Additionally that group, that may be influenced by the fact that 98% of its funding, over $400,000 a year, comes from the City of Toronto, a city that is desperate to increase revenue from taxes and other sources. That tenant groups (?) representative stated in a November 29, 2001, Now article, stated that fairer taxes for tenants, "shouldn't come at the expense of higher taxes for homeowners or cuts to city services . . ." Presumably, those "city services" they didn't want cut even if it meant maintaining the discriminatory property taxes against tenants would include the money they receive from the city originating from tenants' property taxes.
Toronto Tenants Get Less But Pay More
Fair Taxes For Tenants
And here are a couple extra articles that give a bit more background on the issue if you want to read them:
Unfair Taxes Ripped, Report urges break for tenantsToronto Sun, Sep 9/97
The Worst Time For Debate On Property Tax, Toronto Star, Jun 28/98
Harris Predicts Property Taxes Will Decline, Toronto Star, Jun 4/98
Tenants pay too much tax, Editorial, Ottawa Citizen, Apr 11/02
Fight begins to change tax policy for tenants, Kingston Whig-Standard, Sep 30/02
Tenants' rights advocate fights city hall, CBC Ottawa, Jul 29/03
Don't stick tenants with hefty tax bills, They subsidize homeowners' property taxes, Toronto Star, Nov 8/03
Westboro residents brace for tax hit, Ottawa Sun, Oct. 5/05\
The City of Ottawa is lowering tenant property taxes, while they continue to increase in Toronto, plus there is the new Toronto Garbage Levy to be imposed of in 2007, all endorsed by a city-funded tenant group. Tenant tax break touted, Ottawa Sun, April 18/06
Peterborough exploring steps to create more affordable housing
If you know Peterborough, an unusual feature of that city's downtown is the absence of anything on the second floors' of downtown businesses.
Some of these vacancies are due to the upper floors being uninhabitable and the property owners being unable to afford to renovate them. In my opinion most of these vacant second-floors are due to a concerted effort by Peterborough's Downtown Business Improvment Area association's effort to keep them vacant to worsen Peterborough's housing shortage to force the poor to move away. This is a group that wanted a municipal vagrancy law to jail the homeless.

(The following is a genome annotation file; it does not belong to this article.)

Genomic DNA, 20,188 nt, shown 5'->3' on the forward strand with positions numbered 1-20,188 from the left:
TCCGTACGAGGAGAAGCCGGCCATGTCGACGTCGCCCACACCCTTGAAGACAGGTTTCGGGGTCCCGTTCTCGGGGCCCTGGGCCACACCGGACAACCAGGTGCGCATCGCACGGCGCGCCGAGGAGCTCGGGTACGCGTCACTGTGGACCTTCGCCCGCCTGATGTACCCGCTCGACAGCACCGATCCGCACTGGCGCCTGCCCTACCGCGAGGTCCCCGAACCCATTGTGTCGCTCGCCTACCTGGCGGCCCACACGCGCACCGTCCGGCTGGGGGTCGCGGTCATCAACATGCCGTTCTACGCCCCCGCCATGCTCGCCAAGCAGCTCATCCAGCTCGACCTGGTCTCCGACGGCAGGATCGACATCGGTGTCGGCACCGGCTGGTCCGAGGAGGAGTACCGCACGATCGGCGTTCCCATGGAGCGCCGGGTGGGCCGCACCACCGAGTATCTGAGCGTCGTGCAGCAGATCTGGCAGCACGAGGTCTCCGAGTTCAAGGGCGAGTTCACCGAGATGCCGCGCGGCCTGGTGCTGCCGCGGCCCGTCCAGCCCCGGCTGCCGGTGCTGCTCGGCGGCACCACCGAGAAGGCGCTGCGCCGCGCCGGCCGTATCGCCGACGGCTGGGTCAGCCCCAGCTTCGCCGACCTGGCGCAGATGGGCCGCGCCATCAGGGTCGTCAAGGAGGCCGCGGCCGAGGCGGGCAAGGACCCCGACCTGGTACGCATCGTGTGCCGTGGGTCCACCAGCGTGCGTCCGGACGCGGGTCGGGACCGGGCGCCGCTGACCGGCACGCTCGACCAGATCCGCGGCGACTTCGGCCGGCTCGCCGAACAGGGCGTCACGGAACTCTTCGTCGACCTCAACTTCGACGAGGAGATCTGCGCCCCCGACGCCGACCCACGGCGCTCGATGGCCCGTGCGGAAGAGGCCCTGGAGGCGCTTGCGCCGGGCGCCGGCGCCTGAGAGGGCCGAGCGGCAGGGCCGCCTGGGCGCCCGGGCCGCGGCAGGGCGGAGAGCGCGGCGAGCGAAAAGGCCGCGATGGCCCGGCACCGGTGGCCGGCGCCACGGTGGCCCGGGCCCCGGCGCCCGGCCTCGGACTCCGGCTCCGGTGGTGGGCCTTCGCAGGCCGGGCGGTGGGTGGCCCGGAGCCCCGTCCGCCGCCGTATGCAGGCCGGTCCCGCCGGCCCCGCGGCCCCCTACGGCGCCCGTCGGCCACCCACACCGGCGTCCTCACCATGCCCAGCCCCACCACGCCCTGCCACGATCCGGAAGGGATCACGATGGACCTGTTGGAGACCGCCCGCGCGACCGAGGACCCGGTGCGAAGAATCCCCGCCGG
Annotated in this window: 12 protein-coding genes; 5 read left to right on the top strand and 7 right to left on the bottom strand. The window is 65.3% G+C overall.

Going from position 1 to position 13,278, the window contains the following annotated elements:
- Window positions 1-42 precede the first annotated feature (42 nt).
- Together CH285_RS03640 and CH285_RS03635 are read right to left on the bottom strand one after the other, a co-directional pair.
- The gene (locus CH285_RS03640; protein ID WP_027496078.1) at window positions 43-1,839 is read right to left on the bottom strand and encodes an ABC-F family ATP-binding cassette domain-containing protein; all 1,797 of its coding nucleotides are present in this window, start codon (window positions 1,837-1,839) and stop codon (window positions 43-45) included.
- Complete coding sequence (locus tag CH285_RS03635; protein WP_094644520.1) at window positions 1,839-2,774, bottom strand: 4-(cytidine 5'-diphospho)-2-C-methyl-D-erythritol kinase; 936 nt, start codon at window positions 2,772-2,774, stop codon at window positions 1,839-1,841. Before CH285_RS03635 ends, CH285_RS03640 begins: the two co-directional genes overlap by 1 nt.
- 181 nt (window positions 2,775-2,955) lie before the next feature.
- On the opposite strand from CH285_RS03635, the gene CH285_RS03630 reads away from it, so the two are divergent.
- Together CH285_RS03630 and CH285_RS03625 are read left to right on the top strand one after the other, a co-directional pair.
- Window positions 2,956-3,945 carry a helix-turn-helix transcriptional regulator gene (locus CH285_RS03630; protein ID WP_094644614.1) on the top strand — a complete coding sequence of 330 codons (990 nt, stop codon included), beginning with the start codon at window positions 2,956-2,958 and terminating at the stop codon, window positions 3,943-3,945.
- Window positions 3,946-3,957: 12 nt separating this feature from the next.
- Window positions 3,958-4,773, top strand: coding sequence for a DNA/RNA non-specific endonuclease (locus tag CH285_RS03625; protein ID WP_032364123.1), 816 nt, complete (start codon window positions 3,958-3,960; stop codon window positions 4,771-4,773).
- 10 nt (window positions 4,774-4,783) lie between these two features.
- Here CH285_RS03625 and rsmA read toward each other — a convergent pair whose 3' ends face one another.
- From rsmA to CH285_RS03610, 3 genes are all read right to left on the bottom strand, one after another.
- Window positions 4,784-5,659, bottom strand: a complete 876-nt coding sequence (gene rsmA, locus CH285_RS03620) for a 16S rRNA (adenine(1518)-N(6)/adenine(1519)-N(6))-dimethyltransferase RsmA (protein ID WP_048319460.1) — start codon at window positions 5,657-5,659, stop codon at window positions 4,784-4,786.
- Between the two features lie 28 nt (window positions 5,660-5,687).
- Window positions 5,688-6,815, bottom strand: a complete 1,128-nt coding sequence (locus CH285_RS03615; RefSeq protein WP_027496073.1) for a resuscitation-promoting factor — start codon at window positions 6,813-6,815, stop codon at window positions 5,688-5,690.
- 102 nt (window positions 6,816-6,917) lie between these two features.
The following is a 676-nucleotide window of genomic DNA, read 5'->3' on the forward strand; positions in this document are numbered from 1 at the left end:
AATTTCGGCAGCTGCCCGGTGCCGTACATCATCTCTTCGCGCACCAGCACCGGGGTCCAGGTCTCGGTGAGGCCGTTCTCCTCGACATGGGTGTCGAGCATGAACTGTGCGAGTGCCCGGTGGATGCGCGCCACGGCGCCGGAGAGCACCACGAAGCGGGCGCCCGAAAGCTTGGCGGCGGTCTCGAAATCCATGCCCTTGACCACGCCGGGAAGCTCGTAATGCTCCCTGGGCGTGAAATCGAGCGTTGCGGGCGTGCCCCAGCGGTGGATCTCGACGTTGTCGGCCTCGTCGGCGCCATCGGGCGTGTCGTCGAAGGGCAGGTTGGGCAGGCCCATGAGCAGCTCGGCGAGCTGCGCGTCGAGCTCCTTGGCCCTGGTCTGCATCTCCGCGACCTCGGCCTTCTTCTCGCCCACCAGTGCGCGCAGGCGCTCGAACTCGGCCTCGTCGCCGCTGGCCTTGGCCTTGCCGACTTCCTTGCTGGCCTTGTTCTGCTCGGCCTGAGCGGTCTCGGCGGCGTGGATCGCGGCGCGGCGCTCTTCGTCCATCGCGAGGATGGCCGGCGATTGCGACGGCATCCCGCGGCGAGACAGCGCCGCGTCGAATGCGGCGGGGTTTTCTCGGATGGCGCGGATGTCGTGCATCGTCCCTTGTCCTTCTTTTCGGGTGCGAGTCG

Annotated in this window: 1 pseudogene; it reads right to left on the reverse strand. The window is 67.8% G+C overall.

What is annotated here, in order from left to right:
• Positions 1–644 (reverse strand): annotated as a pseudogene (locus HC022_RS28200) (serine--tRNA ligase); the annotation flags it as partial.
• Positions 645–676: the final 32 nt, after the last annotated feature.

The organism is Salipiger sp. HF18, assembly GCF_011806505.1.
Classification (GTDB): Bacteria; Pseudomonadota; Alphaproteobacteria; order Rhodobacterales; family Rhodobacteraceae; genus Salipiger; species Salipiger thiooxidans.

Due to the efforts of the Peterborough Coalition Against Poverty to expose the plans of that business group there has been a turn around.
The Downtown Business Improvement Area has seen their lobbying efforts backfire and have reversed their positions due to all the bad publicity they were getting. Peterborough Mayor Sylvia Sutherland has outlined a proposal to get all these second-floor units back onto the housing market. For more information read November 22, 2001, Peterborough Examiner, Mayor suggests housing incentive
Housing plan may boost downtown, Peterborough Examiner, January 22, 2002
Is the new Sheppard Subway line impacting on local rents?
The following appeared in the October 4, 2002, North York Mirror:
Letter to the editor:
It appears to me that recently rents in the Fairview Mall area are skyrocketing even more than rents throughout the rest of Toronto.
Could this be because of the imminent opening of the Don Mills subway station on the new Sheppard subway line in a few weeks?
I have concerns that local landlords may be pressuring sitting tenants out of their apartments so they can charge greatly increased rents.
When this addition to the TTC was planned, did the city ever consider the impacts on the tenants and the unearned windfall this new service could generate for landlords?
- Robert Levitt
Ontario Muncipal Board can not run roughshod over city planning
Ruling protects rentals, city says; Court upholds right to limit developers, by Kerry Gillespie, Toronto Star, February 22, 2002
Saving affordable flats, Editorial, Toronto Star, February 25, 2002